At the end of June, President Karzai had stated that up to 600 civilians had been killed in Afghanistan in recent weeks, he noted. Indicators suggested that, with central authorities being unable to provide security in 80 per cent of Afghan territory, the security situation might worsen further. In Somalia, the prognosis was equally bleak. In the last four months, 500 people had been killed, 2,000 injured and an estimated 18,000 displaced, as a result of the fighting in Mogadishu alone. Urgent political action was required to stop that country, already ravaged by war, from spiralling back into even further chaos. In the Democratic Republic of the Congo, figures were worse still, with daily reports of massacres, rapes and scores of children dying from disease and neglect associated with the conflict.
In Darfur, he said, the African Union had reported that 69 people had been killed in the month immediately after the signing of the Darfur Peace Agreement. “We know that the real figures are much higher, and that general mortality is once again on the rise among the hundreds and thousands of people in Darfur, to whom there is limited or no humanitarian access.”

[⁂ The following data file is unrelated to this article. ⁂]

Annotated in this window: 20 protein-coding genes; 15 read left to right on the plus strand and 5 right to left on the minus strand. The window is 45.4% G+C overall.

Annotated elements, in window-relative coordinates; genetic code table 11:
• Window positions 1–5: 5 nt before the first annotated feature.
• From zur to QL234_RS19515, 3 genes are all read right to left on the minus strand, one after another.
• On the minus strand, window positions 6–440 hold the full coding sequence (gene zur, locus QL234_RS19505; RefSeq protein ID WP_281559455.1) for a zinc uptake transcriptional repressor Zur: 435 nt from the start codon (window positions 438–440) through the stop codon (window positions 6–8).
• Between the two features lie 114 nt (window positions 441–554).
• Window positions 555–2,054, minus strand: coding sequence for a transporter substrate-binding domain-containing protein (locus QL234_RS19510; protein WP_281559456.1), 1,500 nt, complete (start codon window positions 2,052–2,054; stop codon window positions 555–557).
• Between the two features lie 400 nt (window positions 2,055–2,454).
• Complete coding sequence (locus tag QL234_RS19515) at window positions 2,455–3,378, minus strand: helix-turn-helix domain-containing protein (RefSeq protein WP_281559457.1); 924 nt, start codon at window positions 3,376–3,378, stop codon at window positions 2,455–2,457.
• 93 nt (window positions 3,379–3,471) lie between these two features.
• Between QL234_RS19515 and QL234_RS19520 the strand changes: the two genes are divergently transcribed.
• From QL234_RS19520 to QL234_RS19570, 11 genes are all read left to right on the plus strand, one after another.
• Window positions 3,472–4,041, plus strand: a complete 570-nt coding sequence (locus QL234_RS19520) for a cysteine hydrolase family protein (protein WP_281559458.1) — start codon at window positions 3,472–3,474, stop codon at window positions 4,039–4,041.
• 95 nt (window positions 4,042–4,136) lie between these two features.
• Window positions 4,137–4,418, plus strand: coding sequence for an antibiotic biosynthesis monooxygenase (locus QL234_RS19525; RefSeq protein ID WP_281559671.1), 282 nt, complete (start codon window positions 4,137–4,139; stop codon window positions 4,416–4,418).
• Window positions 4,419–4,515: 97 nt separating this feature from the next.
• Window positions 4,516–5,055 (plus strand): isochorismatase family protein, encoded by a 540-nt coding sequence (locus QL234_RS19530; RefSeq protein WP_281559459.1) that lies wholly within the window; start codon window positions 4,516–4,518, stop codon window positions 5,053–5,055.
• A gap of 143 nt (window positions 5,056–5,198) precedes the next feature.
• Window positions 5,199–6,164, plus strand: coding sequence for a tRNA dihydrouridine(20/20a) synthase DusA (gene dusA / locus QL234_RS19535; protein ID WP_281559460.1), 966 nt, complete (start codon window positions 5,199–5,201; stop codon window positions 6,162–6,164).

However, he stated, it was in Iraq that the greatest numbers of civilians were being killed by indiscriminate acts of terror, and sectarian and conflict violence. The figures varied and were controversial, but those quoted by Iraqi Government sources were staggering. Official Iraqi Health Ministry figures from the main mortuary in Baghdad revealed that it had received over 6,000 bodies of Iraqis killed, since the beginning of the year. Those figures represented a worsening trend since President Bush had delivered his address to the World Affairs Council in December 2005, and estimated that over 30,000 civilians had been killed between March 2003 and the end of 2005. “Whatever caveats are applied to these figures, the undeniable truth is shocking: scores of defenceless civilians are continuing to be intentionally and brutally killed on a daily basis, mostly in indiscriminate sectarian violence and terror, but also as victims of combat operations.” Neither the national authorities nor the massive international involvement had so been far able to effectively protect the civilian population.